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New service to strengthen emergency dispatch response comes to Monroe County



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Smart911 is a service which gives dispatchers useful information based on the phone used to dial 911. Citizens can link home and work addresses to phone numbers through Smart911, but they can also provide information about special medical needs, vehicle details or pets in the home.  Ty Vinson Buy Photos

A service giving emergency dispatchers useful information is now available for use in Monroe County, according to the Monroe County Central Emergency Dispatch.

The tool, called Smart911, is free and online. It allows individuals to set up profiles associated with phone numbers to give dispatchers more information on the caller in times of emergency.

It's a national database, so dispatch centers across the country can benefit from its information.

This is especially helpful when considering 911 calls from cellphones, Bloomington Police Department Capt. Steve Kellams said.

“When you pick up your cellphone and dial 911 from your house, I have no idea where your house is,” Kellams said.

Unlike landlines, cellphones do not provide addresses to dispatchers, making it difficult for police to locate individuals who call 911 from cellphones and hang up before providing information about their location.

Going through cellphone companies, police can eventually get the latitude and longitude of a phone, but Kellams said this poses issues if the individual calling lives in an apartment or anywhere where the unit number of their residence would be unclear.

According to the National Emergency Number Association, about 240 million 911 calls are made in the U.S. annually. Around 80 percent of those calls are made from cellphones.

Kellams said community members in Monroe County have been able to text 911 for some time, but a tool allowing phone numbers to be tied to specific addresses is the next step in progressing safety measures.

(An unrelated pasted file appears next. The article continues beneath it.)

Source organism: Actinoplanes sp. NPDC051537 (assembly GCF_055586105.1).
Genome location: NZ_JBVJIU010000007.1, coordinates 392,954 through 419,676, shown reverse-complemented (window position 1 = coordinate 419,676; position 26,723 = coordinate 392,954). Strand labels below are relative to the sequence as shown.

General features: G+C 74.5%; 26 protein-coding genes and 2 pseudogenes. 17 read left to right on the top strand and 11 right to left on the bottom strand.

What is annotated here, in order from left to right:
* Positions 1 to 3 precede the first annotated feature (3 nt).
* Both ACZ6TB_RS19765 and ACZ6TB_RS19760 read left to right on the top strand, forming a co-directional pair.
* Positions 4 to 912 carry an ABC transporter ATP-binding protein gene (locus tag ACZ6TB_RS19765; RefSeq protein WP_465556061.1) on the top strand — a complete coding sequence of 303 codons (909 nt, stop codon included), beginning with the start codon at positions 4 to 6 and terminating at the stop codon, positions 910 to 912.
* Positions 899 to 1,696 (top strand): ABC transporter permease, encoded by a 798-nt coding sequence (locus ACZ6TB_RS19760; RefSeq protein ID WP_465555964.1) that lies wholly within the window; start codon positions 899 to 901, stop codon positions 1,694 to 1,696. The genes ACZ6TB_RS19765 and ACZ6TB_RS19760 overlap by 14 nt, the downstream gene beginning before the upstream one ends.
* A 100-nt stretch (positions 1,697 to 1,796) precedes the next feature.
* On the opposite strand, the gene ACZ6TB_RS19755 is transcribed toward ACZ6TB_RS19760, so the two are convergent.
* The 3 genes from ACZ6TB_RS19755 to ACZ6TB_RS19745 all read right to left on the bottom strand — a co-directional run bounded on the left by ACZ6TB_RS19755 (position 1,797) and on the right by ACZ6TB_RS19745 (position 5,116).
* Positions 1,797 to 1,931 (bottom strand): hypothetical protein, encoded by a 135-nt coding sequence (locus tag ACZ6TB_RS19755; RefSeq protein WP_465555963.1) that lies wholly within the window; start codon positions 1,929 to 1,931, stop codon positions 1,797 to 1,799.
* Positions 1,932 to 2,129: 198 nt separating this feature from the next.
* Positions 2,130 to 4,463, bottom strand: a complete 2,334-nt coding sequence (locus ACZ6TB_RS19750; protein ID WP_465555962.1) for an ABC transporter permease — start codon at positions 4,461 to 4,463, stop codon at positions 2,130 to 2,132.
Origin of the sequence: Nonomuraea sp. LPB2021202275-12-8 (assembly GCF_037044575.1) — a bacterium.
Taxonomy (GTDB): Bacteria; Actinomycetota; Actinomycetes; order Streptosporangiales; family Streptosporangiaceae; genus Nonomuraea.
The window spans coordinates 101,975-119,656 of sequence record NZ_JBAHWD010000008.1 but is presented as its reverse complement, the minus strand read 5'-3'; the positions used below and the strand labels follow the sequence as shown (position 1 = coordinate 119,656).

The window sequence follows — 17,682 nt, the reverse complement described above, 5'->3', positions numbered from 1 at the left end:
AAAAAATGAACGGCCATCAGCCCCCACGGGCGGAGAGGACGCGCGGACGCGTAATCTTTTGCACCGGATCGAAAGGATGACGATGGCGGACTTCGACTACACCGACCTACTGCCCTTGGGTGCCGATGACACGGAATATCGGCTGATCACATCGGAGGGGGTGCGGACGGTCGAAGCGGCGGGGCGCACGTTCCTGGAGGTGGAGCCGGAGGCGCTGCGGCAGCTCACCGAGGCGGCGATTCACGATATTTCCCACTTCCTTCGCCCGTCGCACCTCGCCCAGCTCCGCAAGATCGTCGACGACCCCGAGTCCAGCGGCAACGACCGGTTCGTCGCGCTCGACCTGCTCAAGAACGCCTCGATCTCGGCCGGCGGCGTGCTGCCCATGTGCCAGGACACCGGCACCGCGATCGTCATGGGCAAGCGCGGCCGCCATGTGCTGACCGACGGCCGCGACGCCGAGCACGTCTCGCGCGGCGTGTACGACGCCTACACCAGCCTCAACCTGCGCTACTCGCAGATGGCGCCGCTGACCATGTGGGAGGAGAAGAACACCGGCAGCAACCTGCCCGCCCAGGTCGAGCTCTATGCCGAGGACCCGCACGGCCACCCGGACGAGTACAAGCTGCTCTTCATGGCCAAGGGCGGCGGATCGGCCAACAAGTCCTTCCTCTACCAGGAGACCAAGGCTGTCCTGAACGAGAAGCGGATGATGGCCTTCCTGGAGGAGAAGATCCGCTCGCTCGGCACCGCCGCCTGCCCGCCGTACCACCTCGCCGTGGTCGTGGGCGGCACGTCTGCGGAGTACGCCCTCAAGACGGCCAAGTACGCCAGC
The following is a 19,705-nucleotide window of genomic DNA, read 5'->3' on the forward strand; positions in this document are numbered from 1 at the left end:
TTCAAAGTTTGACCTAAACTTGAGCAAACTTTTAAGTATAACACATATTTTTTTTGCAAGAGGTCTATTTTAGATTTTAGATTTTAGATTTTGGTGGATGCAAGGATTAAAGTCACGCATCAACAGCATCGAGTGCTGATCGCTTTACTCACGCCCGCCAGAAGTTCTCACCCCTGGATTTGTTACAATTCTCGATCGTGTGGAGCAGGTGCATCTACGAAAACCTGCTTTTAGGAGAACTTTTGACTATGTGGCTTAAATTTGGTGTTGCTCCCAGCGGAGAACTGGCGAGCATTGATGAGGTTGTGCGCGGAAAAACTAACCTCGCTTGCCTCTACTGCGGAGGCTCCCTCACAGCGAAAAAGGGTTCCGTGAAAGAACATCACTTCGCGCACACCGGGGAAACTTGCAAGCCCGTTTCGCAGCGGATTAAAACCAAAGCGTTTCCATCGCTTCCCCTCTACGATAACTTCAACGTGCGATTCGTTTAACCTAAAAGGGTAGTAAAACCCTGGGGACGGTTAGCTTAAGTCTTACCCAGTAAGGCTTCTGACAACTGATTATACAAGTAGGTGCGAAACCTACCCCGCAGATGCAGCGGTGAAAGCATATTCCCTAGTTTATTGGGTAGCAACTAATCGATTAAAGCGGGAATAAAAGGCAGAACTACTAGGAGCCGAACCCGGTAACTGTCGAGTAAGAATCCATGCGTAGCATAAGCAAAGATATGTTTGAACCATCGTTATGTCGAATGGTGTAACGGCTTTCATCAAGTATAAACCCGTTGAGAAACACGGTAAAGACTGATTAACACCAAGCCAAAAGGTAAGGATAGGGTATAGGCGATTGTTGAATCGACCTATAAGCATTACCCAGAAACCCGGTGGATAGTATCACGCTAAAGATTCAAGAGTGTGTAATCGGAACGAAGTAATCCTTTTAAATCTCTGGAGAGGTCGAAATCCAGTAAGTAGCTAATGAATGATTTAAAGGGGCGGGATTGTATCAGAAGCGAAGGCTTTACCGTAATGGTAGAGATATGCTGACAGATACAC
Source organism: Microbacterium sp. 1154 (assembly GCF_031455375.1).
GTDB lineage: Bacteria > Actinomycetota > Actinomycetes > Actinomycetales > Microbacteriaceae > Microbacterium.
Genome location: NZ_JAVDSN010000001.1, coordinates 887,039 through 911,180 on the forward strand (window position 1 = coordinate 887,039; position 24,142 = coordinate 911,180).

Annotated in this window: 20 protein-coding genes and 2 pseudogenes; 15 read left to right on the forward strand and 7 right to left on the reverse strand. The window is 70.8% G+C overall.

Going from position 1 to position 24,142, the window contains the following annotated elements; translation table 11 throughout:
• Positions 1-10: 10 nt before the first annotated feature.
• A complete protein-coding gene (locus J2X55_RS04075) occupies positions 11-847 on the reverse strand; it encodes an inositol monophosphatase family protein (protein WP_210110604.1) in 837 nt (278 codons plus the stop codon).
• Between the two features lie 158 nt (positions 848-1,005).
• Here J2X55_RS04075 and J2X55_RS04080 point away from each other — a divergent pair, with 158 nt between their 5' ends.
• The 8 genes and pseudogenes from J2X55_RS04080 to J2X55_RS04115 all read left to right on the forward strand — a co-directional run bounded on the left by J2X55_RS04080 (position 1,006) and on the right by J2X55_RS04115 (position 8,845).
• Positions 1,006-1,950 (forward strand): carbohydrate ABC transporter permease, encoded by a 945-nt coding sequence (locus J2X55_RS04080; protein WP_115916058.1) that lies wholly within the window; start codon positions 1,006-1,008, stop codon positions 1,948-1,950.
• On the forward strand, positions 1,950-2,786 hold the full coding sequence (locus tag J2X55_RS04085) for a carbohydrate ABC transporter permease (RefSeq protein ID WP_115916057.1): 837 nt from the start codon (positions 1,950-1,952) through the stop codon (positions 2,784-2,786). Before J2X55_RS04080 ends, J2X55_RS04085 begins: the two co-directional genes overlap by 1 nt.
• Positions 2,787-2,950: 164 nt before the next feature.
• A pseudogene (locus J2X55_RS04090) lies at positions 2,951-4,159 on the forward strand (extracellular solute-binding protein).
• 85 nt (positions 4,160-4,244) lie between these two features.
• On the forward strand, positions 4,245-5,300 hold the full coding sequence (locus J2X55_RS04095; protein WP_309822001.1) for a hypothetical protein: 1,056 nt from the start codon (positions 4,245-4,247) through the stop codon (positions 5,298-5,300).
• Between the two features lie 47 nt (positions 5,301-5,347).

The states of Arkansas, Michigan and Delaware are three customers that have made Smart911 available statewide, Katharine Dahl, the director of marketing at Rave Mobile Safety said.

Although not all 911 calls will come from the address linked to a given Smart911 profile, Kellams said home information gives police a starting point.

In one case, Dahl estimated Smart911 saved first responders 11 minutes in response time by providing them with the address of a man in a burning building. 

From domestic violence incidents to kidnappings, Smart911 is credited by users with expediting help in numerous emergency situations.

Citizens can link home and work addresses to phone numbers through Smart911, but they can also provide information about special medical needs, vehicle details or pets in the home. Emergency contacts and photos of individuals can also be included.

No fields are mandatory, and each user can provide as much personal information as they choose.

Each Smart911 profile must be updated by its user every six months to confirm all information is still correct.

“Citizens that create a safety profile will be better prepared in all towns and counties across the country that support Smart911,” BPD Chief Mike Diekhoff said in a press release from the department.

Profiles can also be deleted by logging into an account and selecting the “Remove Account” button.

The service’s website assure privacy is a priority and information is only made available to emergency dispatchers in the event that 911 is called from a registered phone.

Smart911 is a service offered by Rave Mobile Safety, the same company that runs the IU-Notify emergency alert system on campus and provides other safety tools to universities and businesses nationwide.

The service is currently available in 40 states and continues to expand.

BPD is encouraging citizens to create a profile with Smart911 as soon as possible.

“The reality today is if you call and place an order for pizza delivery, most likely that pizza delivery restaurant has more information than 911," Dahl said, "When push comes to shove, the person that you want to have that information is, of course, the first responders.”

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